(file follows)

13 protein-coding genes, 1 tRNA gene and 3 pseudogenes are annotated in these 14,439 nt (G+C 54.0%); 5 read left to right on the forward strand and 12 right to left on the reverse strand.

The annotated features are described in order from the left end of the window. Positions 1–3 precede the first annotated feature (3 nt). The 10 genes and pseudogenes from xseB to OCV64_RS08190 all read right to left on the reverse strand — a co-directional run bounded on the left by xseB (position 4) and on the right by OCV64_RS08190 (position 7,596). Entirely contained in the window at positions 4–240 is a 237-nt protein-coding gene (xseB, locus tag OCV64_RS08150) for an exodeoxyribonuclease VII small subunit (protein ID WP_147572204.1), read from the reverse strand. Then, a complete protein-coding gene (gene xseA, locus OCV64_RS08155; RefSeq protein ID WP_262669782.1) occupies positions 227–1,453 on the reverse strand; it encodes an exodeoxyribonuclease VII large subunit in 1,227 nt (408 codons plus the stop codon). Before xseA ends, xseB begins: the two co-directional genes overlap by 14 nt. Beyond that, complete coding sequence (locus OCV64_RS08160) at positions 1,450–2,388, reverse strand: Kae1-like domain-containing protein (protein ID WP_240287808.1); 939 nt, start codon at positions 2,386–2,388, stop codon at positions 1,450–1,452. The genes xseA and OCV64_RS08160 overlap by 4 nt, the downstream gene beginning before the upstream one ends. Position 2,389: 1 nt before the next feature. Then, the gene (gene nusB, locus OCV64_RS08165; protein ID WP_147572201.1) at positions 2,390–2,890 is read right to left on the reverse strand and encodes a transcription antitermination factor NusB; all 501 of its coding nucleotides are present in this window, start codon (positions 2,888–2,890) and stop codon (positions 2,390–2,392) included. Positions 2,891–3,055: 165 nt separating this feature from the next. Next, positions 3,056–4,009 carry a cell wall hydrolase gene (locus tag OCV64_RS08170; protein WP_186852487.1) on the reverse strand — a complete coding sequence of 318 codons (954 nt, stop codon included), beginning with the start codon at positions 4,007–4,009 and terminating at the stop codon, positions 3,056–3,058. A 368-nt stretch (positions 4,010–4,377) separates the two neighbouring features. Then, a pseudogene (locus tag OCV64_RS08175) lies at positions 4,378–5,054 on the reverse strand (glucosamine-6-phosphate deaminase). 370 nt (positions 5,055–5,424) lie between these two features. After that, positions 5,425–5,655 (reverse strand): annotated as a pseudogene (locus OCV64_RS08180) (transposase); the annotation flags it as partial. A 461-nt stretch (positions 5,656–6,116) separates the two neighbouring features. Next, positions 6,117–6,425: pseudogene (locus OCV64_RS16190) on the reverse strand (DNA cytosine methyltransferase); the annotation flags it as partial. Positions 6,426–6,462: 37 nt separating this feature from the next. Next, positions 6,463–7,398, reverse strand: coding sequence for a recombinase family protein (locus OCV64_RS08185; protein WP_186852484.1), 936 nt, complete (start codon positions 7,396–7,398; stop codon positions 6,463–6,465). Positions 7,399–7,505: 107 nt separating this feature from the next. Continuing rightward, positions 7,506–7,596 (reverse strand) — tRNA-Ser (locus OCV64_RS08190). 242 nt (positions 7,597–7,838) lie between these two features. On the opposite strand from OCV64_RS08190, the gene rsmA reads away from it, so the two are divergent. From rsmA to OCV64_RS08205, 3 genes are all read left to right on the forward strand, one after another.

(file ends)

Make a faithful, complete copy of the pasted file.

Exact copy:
13 protein-coding genes, 1 tRNA gene and 3 pseudogenes are annotated in these 14,439 nt (G+C 54.0%); 5 read left to right on the forward strand and 12 right to left on the reverse strand.

The annotated features are described in order from the left end of the window. Positions 1–3 precede the first annotated feature (3 nt). The 10 genes and pseudogenes from xseB to OCV64_RS08190 all read right to left on the reverse strand — a co-directional run bounded on the left by xseB (position 4) and on the right by OCV64_RS08190 (position 7,596). Entirely contained in the window at positions 4–240 is a 237-nt protein-coding gene (xseB, locus tag OCV64_RS08150) for an exodeoxyribonuclease VII small subunit (protein ID WP_147572204.1), read from the reverse strand. Then, a complete protein-coding gene (gene xseA, locus OCV64_RS08155; RefSeq protein ID WP_262669782.1) occupies positions 227–1,453 on the reverse strand; it encodes an exodeoxyribonuclease VII large subunit in 1,227 nt (408 codons plus the stop codon). Before xseA ends, xseB begins: the two co-directional genes overlap by 14 nt. Beyond that, complete coding sequence (locus OCV64_RS08160) at positions 1,450–2,388, reverse strand: Kae1-like domain-containing protein (protein ID WP_240287808.1); 939 nt, start codon at positions 2,386–2,388, stop codon at positions 1,450–1,452. The genes xseA and OCV64_RS08160 overlap by 4 nt, the downstream gene beginning before the upstream one ends. Position 2,389: 1 nt before the next feature. Then, the gene (gene nusB, locus OCV64_RS08165; protein ID WP_147572201.1) at positions 2,390–2,890 is read right to left on the reverse strand and encodes a transcription antitermination factor NusB; all 501 of its coding nucleotides are present in this window, start codon (positions 2,888–2,890) and stop codon (positions 2,390–2,392) included. Positions 2,891–3,055: 165 nt separating this feature from the next. Next, positions 3,056–4,009 carry a cell wall hydrolase gene (locus tag OCV64_RS08170; protein WP_186852487.1) on the reverse strand — a complete coding sequence of 318 codons (954 nt, stop codon included), beginning with the start codon at positions 4,007–4,009 and terminating at the stop codon, positions 3,056–3,058. A 368-nt stretch (positions 4,010–4,377) separates the two neighbouring features. Then, a pseudogene (locus tag OCV64_RS08175) lies at positions 4,378–5,054 on the reverse strand (glucosamine-6-phosphate deaminase). 370 nt (positions 5,055–5,424) lie between these two features. After that, positions 5,425–5,655 (reverse strand): annotated as a pseudogene (locus OCV64_RS08180) (transposase); the annotation flags it as partial. A 461-nt stretch (positions 5,656–6,116) separates the two neighbouring features. Next, positions 6,117–6,425: pseudogene (locus OCV64_RS16190) on the reverse strand (DNA cytosine methyltransferase); the annotation flags it as partial. Positions 6,426–6,462: 37 nt separating this feature from the next. Next, positions 6,463–7,398, reverse strand: coding sequence for a recombinase family protein (locus OCV64_RS08185; protein WP_186852484.1), 936 nt, complete (start codon positions 7,396–7,398; stop codon positions 6,463–6,465). Positions 7,399–7,505: 107 nt separating this feature from the next. Continuing rightward, positions 7,506–7,596 (reverse strand) — tRNA-Ser (locus OCV64_RS08190). 242 nt (positions 7,597–7,838) lie between these two features. On the opposite strand from OCV64_RS08190, the gene rsmA reads away from it, so the two are divergent. From rsmA to OCV64_RS08205, 3 genes are all read left to right on the forward strand, one after another.